Z: Alternative or additional degrees of cleanliness according to one or more elements of the following list in the given units
PAC: Covered area of component by dirt in percent
PC: Number of particles independed of the table for particle cleanliness
CVCM: Gathered volatile substances according to ASTM E595
VCM: Volatile substances, determined different from ASTM E595, with statement of test method
NTU: Nephelometric cloudiness, units as per table, for liquids
TML: Total loss of mass according to ASTM E595

The test methods for the determination of the degree of cleanliness are compulsory. This standard and the related degrees of cleanliness are based on very high requirements as they are needed for, among others, aeronautics. To apply these standards in ordinary manufacturing cannot be recommended because of the necessary expensive test methods.

Test- and analytical methods:

Fast test for visible dirt

Procedure Principle Kind of information
Visual Test Assessment of cleanliness/spots on surface subjective decision: spot free or not

Fast tests for grease/oil

Water Break Test Makes changes in the wetting ability of metal surfaces visible Shows hydrophobic dirts (oil/grease)
Atomizer Mist Test Makes changes in the wetting ability of metal surfaces visible Shows hydrophobic dirts (oil/grease)
Nigrosin Test Makes changes in the wetting ability of metal surfaces visible Shows hydrophobic dirts (oil/grease)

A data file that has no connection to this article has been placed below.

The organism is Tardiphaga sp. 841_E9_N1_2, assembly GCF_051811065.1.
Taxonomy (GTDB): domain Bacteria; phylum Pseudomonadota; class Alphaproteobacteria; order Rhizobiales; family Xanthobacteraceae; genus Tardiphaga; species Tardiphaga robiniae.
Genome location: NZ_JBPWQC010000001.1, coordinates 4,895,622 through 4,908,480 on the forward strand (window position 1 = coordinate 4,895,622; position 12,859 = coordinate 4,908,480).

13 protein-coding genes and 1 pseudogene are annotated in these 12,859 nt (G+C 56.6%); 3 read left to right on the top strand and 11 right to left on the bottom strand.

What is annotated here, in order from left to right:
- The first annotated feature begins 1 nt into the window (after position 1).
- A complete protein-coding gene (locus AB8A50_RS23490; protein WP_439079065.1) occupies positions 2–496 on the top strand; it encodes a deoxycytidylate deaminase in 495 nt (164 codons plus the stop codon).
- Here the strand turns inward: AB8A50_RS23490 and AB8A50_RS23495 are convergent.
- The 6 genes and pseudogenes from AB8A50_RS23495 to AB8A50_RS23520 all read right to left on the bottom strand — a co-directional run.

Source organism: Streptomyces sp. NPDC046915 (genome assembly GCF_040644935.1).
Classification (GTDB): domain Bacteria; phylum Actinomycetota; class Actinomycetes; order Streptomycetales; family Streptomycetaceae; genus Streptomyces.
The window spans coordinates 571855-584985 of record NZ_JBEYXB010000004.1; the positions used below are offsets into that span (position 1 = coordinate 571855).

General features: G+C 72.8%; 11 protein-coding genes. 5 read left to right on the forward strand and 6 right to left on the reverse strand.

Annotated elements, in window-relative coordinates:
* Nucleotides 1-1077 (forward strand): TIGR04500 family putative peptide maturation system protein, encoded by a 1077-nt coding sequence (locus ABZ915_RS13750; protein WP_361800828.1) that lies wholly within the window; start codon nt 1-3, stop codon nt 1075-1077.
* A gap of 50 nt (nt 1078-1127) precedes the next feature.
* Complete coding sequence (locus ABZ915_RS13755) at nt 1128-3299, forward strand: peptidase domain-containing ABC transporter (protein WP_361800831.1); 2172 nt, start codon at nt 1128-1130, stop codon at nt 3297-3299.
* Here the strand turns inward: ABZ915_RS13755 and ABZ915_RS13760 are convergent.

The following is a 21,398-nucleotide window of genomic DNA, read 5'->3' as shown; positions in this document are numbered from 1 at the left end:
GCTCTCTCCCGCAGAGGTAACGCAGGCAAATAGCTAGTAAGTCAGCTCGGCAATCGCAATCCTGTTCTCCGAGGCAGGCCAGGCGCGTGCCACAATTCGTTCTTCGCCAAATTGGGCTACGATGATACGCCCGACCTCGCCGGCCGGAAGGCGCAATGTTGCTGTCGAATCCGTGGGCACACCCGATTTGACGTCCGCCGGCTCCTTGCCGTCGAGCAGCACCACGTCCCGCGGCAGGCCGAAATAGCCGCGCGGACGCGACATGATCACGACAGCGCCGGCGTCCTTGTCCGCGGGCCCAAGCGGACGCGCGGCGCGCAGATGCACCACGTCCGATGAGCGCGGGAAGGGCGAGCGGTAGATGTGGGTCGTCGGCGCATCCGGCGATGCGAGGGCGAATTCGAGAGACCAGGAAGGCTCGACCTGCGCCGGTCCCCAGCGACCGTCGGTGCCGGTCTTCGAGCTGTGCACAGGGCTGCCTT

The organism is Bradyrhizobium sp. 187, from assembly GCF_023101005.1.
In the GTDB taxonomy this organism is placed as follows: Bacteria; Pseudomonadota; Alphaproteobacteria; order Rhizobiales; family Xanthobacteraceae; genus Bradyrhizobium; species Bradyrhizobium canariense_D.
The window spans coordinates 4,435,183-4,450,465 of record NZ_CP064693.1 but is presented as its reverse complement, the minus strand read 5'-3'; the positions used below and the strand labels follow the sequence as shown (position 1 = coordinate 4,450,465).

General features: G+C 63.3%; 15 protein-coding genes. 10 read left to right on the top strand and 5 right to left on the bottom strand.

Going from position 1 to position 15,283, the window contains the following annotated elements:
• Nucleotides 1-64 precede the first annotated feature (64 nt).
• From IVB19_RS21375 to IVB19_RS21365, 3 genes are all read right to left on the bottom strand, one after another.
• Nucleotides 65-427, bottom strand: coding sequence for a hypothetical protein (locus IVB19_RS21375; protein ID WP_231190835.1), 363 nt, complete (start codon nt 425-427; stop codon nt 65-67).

Solvent Red Test Makes changes in the wetting ability of metal surfaces visible Shows hydrophobic dirts (oil/grease)
Test Inks Makes changes in the wetting ability of metal surfaces visible Surface tension
Contact Angle Test Makes changes in the wetting ability of metal surfaces visible Surface energy
UV-Test Makes oils visible via fluorescence in UV radiation fluoresz. residue

Fast test for pigmented dirt

Wipe test Makes particles visible Grey blur on white cloth
Tape-Test Makes particles visible Number and size of particles
Removal method (Ablöseverfahren) Makes particles visible Number and size of particles

Detection of passive layers

Copper SulfateTest Passive layers prevent a copper coating in copper sulphate solution Reactivity
Berlin-Blue-Test Passive layers prevent blue spots in Hexacyanoferrate(3)- solution (K3Fe(CN)6) Reactivity
Anodic Polarisation Applying a voltage or a current allows conclusions concerning cleanliness Reactivity

Quantitative test methods

Gravimetric Test Determination of weight difference or removal of dirt and weighing of the added dirt to a solvent Mass of dirt
Optical Particle Counter Counting of dissolved particles in a shining through light test cell Number and size of particles
Determination of carbon by oxidation Incineration of hydro carbon chains and measuring of C-content Mass of C- containing dirt

Surface analytic using instruments

Infrared Spektroscopy (IR,IR-RA) Detection of mineral oil hydrocarbons on surfaces Amount of hydro carbons
Removal method according to DIN 38409 Detection of hydro carbons in removed medium Amount of hydro carbons
Glow Discharge Spektroscopy (GDS) Element-analysis in depth of thick layers Composition
Energy Dispersive X-Ray Analyzer (EDXA) Element-analysis in depth of thick layers Composition
Scanning Electron Microscopy (XPS, SIMS, REM, AES) qualitative and quantitative analysis of thin (nm-range) layers Amount and composition
Atomic Force Microscopy (AFM) Surface topography Coarseness indication